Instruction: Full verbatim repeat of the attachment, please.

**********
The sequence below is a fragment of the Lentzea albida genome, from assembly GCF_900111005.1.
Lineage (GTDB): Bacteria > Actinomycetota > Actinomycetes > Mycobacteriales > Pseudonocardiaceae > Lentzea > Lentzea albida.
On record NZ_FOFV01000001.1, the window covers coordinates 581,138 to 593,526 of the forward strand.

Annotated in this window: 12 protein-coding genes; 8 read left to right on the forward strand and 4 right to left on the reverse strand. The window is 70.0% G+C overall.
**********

The sequence below is a fragment of the Lentzea albida genome, from assembly GCF_900111005.1.
Lineage (GTDB): Bacteria > Actinomycetota > Actinomycetes > Mycobacteriales > Pseudonocardiaceae > Lentzea > Lentzea albida.
On record NZ_FOFV01000001.1, the window covers coordinates 581,138 to 593,526 of the forward strand.

Annotated in this window: 12 protein-coding genes; 8 read left to right on the forward strand and 4 right to left on the reverse strand. The window is 70.0% G+C overall.